You had probably never heard of Tim Huelskamp before. Only Congress geeks had. He mattered. He was one of the tea party guys who made John Boehner cry a lot. He refused to go along with deals to raise the debt ceiling and such. He was a tea partier down to the bone.
He was such a tea partier that Boehner punished him a few years back by stripping him of a committee assignment to punish him for refusing to go along with party-negotiated deals. That's hard-core. Party leaders don't do that except in extreme cases. I'm pretty sure Huelskamp got a tear-drop tattoo to commemorate it.
And Huelskamp lost to a Chamber of Commerce guy. Here's why this might matter.
Starting in 2010, Republicans in Congress began convincing themselves that if they didn't purify themselves, they would get primaried, and lose their seats to tea party challengers. The problem is that this was bullshit. I can count on one hand the number of Republican incumbents who have lost to tea party challengers for insufficient conservatism. (Without resorting to binary-- fuck off, computer geeks). Bob Inglis (SC), Dick Lugar (IN), and arguably Eric Cantor (VA), although that is questionable since he sort of forgot to campaign. Every other anecdote of a tea partier beating an establishment candidate was either for an open seat, or had some other major complication to the story, such as Robert Bennett, from Utah. Utah has a weird system. You don't just file a petition to get on the primary ballot there. Your party has a nominating convention to put your name on the primary ballot. The state GOP yanked his name from the primary ballot to punish him for working with Democrats. That's how Mike Lee got into the Senate. Was that punishment for insufficient conservatism? Sure, but that's a punishment that can only be carried out in Utah. So, no, nobody outside of Utah needs to pay attention to Robert Bennett.
Inglis. Lugar. Cantor. That's it. Everybody else had at least some wrinkle. Even Ellmers had a complicated backstory.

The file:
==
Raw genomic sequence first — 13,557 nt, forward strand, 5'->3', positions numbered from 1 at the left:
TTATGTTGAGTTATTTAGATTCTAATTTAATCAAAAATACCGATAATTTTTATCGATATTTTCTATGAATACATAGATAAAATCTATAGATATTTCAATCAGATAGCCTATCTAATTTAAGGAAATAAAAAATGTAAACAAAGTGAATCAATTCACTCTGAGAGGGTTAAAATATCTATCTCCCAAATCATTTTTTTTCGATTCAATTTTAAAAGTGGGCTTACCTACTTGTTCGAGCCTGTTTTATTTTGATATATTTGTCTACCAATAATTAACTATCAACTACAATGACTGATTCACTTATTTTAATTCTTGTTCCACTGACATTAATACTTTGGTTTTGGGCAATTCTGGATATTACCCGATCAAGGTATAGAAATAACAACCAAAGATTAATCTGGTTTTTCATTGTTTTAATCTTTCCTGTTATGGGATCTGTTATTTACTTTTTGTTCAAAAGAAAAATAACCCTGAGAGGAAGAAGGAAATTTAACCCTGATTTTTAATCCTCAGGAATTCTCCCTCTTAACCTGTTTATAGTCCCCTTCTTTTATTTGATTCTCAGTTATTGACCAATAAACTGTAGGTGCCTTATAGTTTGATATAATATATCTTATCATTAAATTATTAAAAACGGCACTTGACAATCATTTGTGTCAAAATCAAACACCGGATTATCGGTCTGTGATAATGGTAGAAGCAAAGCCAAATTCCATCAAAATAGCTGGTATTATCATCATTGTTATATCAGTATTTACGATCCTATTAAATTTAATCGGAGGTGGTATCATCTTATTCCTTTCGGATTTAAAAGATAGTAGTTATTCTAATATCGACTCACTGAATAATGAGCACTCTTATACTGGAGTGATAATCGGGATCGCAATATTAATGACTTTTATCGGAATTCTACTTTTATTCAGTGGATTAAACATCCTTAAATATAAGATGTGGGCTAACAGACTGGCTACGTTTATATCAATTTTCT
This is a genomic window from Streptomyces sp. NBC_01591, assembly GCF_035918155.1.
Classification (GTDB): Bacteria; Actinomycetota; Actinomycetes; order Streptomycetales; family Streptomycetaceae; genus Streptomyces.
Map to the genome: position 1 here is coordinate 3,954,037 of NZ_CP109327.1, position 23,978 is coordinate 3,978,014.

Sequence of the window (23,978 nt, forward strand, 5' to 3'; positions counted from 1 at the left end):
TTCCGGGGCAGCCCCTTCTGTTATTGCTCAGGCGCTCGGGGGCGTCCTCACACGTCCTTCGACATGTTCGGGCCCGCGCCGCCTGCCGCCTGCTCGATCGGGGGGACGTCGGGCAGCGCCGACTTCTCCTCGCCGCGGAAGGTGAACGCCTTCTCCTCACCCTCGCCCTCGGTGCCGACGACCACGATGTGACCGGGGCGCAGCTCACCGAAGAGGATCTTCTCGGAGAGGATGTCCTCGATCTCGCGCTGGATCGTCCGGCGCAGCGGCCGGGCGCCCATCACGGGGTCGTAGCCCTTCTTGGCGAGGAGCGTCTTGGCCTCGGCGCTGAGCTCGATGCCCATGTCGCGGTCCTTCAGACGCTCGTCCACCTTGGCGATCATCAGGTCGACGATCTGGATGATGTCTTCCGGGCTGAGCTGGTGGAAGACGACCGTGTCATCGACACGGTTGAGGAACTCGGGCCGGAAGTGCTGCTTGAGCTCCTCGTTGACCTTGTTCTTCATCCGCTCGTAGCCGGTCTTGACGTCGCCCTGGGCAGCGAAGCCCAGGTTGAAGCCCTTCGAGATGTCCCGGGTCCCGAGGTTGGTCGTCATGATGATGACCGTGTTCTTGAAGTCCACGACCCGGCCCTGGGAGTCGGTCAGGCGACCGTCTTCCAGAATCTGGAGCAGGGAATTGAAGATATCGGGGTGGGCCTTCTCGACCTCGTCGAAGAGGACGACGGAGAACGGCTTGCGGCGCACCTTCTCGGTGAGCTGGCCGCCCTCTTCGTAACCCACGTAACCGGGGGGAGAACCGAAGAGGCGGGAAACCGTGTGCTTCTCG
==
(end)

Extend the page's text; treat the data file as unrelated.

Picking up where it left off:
But if the point is to scare GOP legislators into moving to the right, all you need is to make a few examples.
And if the point for the Chamber of Commerce is to convince the GOP that they are scarier than the tea party, all they need is to make a few examples.
One won't do it. Huelskamp alone won't do anything. It will take more examples, and probably at least a couple of election cycles, but this is the first time the Chamber of Commerce has really fought back against the tea party. But it will be a war fought in anecdotes.
And the irony of all this is that legislators of all stripes are safer in primaries than general elections. Incumbents win. Short of redistricting, scandals, etc., the probability of losing a primary is extraordinarily low. But, most Members of Congress, like most Americans, are bad at math, and bad at assessing competing risks. So, they overestimate the likelihood of losing primaries based on a few prominent examples. A few more Huelskamps and that effect could work to the Chamber of Commerce's advantage. Then again, it could just enrage the tea party even more.
Still, if you didn't know who Tim Huelskamp was before, you really should now. This was important. More so than whatever blather is coming out of Donald Trump's mouth. Oh, who am I kidding? I can't wait to find out what Tony Clifton says today!